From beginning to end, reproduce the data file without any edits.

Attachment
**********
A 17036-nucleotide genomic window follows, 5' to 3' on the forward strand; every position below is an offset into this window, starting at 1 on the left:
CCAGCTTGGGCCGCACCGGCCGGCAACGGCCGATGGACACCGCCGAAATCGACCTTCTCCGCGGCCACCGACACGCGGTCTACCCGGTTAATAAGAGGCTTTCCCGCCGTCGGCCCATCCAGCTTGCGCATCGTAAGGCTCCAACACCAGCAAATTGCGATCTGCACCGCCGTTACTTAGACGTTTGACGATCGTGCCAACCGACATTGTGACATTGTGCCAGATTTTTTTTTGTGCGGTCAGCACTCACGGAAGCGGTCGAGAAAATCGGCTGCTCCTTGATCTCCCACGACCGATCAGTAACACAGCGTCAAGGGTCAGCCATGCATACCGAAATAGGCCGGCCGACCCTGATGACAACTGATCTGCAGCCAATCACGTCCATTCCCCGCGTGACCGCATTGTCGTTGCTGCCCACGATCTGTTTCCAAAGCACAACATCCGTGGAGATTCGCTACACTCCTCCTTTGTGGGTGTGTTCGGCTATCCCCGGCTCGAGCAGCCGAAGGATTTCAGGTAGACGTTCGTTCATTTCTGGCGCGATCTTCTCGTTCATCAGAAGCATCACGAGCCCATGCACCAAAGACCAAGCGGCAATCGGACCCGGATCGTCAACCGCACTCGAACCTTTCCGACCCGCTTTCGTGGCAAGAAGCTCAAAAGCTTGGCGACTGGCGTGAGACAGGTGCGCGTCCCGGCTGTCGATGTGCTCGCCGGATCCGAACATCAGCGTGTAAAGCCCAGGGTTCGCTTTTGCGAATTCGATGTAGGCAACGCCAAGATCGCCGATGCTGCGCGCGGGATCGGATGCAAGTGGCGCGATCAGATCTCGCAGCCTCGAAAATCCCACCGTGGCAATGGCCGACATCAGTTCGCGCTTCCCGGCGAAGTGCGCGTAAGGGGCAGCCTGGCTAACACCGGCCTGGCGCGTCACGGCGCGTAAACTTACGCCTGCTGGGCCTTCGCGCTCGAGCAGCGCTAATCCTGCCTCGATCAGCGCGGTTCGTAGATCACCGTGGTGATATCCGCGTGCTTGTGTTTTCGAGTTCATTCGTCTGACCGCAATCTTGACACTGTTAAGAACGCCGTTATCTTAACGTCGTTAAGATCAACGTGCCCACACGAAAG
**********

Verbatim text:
A 17036-nucleotide genomic window follows, 5' to 3' on the forward strand; every position below is an offset into this window, starting at 1 on the left:
CCAGCTTGGGCCGCACCGGCCGGCAACGGCCGATGGACACCGCCGAAATCGACCTTCTCCGCGGCCACCGACACGCGGTCTACCCGGTTAATAAGAGGCTTTCCCGCCGTCGGCCCATCCAGCTTGCGCATCGTAAGGCTCCAACACCAGCAAATTGCGATCTGCACCGCCGTTACTTAGACGTTTGACGATCGTGCCAACCGACATTGTGACATTGTGCCAGATTTTTTTTTGTGCGGTCAGCACTCACGGAAGCGGTCGAGAAAATCGGCTGCTCCTTGATCTCCCACGACCGATCAGTAACACAGCGTCAAGGGTCAGCCATGCATACCGAAATAGGCCGGCCGACCCTGATGACAACTGATCTGCAGCCAATCACGTCCATTCCCCGCGTGACCGCATTGTCGTTGCTGCCCACGATCTGTTTCCAAAGCACAACATCCGTGGAGATTCGCTACACTCCTCCTTTGTGGGTGTGTTCGGCTATCCCCGGCTCGAGCAGCCGAAGGATTTCAGGTAGACGTTCGTTCATTTCTGGCGCGATCTTCTCGTTCATCAGAAGCATCACGAGCCCATGCACCAAAGACCAAGCGGCAATCGGACCCGGATCGTCAACCGCACTCGAACCTTTCCGACCCGCTTTCGTGGCAAGAAGCTCAAAAGCTTGGCGACTGGCGTGAGACAGGTGCGCGTCCCGGCTGTCGATGTGCTCGCCGGATCCGAACATCAGCGTGTAAAGCCCAGGGTTCGCTTTTGCGAATTCGATGTAGGCAACGCCAAGATCGCCGATGCTGCGCGCGGGATCGGATGCAAGTGGCGCGATCAGATCTCGCAGCCTCGAAAATCCCACCGTGGCAATGGCCGACATCAGTTCGCGCTTCCCGGCGAAGTGCGCGTAAGGGGCAGCCTGGCTAACACCGGCCTGGCGCGTCACGGCGCGTAAACTTACGCCTGCTGGGCCTTCGCGCTCGAGCAGCGCTAATCCTGCCTCGATCAGCGCGGTTCGTAGATCACCGTGGTGATATCCGCGTGCTTGTGTTTTCGAGTTCATTCGTCTGACCGCAATCTTGACACTGTTAAGAACGCCGTTATCTTAACGTCGTTAAGATCAACGTGCCCACACGAAAG